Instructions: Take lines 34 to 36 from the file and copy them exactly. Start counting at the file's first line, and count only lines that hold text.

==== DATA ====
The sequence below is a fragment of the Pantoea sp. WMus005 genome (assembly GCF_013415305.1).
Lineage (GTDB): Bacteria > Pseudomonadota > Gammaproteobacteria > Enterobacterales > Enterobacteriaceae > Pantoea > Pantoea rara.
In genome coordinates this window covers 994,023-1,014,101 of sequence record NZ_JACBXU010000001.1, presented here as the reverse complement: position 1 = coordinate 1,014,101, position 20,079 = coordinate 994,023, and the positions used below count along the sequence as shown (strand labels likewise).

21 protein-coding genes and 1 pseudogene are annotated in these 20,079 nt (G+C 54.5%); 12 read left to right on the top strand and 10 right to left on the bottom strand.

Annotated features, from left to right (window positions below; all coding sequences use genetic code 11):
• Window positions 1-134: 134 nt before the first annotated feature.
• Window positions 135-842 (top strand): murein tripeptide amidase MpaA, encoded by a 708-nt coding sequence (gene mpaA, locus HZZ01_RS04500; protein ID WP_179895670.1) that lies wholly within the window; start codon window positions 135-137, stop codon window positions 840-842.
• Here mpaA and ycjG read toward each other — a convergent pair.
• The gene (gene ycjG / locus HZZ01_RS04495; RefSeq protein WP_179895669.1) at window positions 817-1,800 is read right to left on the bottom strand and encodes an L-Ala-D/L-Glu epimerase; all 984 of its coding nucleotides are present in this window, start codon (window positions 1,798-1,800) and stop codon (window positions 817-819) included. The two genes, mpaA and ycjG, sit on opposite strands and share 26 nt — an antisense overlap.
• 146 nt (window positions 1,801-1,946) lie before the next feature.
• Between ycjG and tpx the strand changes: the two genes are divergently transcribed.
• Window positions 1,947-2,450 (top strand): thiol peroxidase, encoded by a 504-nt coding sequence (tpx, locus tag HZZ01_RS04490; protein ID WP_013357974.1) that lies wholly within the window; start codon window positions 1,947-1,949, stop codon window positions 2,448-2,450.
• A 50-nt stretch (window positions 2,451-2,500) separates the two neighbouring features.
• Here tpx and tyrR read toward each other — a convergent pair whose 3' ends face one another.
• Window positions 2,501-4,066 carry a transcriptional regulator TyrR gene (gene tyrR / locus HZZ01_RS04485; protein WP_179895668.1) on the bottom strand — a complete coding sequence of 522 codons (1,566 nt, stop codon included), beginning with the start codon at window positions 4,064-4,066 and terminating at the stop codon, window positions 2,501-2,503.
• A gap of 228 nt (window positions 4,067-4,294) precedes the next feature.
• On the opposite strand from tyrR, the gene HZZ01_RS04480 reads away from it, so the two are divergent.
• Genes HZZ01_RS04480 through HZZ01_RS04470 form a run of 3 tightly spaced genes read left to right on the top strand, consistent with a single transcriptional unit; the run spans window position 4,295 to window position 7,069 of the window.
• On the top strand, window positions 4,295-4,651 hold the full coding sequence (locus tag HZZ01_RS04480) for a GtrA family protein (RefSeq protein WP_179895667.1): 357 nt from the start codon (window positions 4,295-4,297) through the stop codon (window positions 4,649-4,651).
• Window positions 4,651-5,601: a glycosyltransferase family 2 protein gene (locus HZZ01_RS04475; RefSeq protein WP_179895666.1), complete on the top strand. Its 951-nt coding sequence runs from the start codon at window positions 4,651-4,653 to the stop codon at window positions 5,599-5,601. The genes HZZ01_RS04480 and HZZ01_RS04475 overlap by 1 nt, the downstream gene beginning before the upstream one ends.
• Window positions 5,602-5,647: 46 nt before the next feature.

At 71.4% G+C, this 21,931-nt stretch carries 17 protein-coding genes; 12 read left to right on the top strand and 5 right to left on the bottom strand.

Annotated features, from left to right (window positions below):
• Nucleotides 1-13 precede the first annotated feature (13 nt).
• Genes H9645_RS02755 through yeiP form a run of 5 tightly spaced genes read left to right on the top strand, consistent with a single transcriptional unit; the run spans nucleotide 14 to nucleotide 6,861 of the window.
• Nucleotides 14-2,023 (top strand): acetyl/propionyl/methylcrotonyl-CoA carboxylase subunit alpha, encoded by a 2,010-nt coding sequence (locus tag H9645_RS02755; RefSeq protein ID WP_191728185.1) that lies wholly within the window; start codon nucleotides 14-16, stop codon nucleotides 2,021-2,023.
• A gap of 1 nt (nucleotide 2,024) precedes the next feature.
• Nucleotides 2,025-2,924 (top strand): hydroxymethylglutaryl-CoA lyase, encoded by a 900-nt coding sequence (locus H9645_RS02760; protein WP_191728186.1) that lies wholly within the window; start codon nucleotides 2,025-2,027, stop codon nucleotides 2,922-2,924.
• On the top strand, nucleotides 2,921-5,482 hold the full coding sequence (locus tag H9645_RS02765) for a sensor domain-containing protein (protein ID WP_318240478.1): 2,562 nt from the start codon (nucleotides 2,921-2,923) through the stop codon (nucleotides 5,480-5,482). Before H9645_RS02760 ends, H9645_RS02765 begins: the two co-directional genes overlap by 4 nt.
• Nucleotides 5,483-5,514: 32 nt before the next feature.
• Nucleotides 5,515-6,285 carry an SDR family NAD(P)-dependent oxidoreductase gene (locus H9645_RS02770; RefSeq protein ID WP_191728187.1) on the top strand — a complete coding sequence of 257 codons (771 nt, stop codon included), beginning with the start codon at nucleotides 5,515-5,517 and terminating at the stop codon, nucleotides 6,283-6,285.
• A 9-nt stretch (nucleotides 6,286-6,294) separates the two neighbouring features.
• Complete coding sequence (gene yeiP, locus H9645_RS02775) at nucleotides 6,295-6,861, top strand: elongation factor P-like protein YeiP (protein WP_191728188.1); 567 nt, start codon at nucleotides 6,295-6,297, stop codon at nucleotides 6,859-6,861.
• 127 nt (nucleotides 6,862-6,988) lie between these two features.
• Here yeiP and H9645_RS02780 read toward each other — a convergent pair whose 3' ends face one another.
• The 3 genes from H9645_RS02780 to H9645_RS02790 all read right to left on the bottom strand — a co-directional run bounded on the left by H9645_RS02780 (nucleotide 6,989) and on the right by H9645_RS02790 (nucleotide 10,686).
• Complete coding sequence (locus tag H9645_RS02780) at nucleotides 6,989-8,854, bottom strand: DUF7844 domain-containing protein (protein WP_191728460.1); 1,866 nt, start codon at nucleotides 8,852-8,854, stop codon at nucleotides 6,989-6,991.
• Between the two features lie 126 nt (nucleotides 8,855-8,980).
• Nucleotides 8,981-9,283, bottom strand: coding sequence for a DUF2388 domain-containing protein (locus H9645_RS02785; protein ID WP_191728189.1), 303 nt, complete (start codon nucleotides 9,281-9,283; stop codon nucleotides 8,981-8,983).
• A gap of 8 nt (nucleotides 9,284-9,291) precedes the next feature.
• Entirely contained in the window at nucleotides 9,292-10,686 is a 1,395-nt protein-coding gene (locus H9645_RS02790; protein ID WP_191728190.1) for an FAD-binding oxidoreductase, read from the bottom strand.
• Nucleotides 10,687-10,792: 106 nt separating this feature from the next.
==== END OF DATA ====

• 127 nt (nucleotides 6,862-6,988) lie between these two features.
• Here yeiP and H9645_RS02780 read toward each other — a convergent pair whose 3' ends face one another.
• The 3 genes from H9645_RS02780 to H9645_RS02790 all read right to left on the bottom strand — a co-directional run bounded on the left by H9645_RS02780 (nucleotide 6,989) and on the right by H9645_RS02790 (nucleotide 10,686).